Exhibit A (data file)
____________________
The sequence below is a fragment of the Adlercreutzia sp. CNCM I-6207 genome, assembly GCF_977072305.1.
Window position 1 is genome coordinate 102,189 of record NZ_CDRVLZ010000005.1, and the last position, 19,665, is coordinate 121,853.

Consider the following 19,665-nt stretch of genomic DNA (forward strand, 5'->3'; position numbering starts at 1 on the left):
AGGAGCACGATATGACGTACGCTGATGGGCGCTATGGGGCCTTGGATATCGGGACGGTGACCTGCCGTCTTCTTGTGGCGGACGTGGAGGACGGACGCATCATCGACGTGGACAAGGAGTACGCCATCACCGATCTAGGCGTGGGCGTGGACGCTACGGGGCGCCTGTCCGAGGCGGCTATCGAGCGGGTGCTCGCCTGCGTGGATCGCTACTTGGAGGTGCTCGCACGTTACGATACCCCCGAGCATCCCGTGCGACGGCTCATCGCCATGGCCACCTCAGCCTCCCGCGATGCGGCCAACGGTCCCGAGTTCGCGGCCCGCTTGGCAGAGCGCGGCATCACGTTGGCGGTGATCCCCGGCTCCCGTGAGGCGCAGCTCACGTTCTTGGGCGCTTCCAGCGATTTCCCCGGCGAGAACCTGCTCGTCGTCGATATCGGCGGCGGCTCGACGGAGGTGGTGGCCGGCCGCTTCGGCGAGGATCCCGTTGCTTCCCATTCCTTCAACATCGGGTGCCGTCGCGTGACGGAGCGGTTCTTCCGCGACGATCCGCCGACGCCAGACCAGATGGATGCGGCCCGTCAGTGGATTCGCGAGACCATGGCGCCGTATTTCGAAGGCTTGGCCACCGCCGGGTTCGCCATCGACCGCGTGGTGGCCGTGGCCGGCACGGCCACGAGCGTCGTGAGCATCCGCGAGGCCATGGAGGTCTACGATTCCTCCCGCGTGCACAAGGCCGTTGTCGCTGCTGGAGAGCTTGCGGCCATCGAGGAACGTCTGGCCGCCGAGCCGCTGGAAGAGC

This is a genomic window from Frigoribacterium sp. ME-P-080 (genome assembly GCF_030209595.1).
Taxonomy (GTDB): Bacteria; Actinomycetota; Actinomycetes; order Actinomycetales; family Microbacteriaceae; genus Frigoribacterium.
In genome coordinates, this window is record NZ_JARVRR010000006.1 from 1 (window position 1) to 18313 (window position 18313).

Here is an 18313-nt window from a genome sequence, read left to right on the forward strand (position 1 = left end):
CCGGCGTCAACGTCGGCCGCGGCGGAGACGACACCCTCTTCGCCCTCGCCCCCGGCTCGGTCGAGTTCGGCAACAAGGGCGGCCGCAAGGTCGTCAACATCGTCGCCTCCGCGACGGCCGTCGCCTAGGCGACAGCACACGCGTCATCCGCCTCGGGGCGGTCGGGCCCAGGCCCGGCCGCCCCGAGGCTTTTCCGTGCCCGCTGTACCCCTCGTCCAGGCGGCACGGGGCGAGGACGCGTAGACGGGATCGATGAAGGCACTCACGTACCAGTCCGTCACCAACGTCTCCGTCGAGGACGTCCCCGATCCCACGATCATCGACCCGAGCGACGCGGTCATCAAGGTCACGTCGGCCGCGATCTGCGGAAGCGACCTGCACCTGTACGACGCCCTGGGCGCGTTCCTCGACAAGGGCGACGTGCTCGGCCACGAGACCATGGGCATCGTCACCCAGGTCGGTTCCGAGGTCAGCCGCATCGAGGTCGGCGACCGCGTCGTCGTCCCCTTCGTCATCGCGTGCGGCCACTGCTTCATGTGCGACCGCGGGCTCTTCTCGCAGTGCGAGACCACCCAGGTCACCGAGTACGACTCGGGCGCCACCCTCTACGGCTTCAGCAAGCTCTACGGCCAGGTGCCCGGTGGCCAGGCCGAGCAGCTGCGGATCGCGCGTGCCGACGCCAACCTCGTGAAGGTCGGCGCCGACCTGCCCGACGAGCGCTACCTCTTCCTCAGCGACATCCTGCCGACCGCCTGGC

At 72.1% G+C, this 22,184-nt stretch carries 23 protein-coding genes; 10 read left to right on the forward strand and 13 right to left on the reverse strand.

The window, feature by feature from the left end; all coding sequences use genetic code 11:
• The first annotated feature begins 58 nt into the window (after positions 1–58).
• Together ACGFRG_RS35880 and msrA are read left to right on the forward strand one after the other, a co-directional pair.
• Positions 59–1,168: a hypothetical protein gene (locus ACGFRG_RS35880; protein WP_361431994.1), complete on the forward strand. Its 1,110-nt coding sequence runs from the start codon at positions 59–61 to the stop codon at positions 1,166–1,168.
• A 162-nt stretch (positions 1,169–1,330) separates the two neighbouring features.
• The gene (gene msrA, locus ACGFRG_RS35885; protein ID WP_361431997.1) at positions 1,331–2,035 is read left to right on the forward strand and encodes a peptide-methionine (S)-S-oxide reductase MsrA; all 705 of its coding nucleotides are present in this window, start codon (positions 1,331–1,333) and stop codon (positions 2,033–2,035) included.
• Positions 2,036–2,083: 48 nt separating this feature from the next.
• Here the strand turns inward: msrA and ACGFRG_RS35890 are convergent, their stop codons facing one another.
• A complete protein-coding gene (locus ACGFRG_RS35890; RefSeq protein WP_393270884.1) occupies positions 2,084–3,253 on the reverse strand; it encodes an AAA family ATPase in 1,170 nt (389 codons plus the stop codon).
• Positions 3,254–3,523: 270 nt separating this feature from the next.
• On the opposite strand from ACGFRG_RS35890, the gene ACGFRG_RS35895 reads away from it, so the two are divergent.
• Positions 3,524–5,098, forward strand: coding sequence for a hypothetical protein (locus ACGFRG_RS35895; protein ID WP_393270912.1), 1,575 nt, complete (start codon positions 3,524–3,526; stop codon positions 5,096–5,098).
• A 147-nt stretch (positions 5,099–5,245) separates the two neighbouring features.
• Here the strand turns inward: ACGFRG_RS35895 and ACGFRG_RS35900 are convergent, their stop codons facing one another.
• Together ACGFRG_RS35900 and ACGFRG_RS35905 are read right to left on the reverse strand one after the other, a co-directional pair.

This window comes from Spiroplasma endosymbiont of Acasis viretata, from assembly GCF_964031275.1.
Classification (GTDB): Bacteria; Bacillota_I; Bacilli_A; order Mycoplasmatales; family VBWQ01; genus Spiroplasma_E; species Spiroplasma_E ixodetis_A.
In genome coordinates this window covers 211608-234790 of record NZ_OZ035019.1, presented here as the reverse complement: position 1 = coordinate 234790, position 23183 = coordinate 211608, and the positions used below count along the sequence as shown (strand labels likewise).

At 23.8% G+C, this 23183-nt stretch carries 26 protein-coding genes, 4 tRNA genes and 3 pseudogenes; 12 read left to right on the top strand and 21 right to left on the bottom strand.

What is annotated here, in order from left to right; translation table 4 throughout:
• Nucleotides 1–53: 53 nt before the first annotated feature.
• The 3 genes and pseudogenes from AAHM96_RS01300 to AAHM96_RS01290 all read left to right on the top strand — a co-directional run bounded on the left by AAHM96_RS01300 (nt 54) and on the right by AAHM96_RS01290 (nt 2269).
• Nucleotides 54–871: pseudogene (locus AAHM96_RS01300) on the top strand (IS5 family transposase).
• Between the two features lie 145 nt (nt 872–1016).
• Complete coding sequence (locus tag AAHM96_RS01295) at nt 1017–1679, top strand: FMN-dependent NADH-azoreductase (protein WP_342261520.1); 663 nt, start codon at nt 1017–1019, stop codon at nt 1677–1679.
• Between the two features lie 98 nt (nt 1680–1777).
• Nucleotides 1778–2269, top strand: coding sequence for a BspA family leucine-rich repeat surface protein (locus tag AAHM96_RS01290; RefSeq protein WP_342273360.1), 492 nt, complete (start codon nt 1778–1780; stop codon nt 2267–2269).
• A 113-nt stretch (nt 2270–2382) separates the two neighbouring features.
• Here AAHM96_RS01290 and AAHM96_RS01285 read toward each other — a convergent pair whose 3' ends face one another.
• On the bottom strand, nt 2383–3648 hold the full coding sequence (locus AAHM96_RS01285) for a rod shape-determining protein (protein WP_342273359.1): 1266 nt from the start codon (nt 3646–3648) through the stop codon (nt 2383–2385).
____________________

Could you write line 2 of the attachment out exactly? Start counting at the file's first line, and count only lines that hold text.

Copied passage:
Window position 1 is genome coordinate 102,189 of record NZ_CDRVLZ010000005.1, and the last position, 19,665, is coordinate 121,853.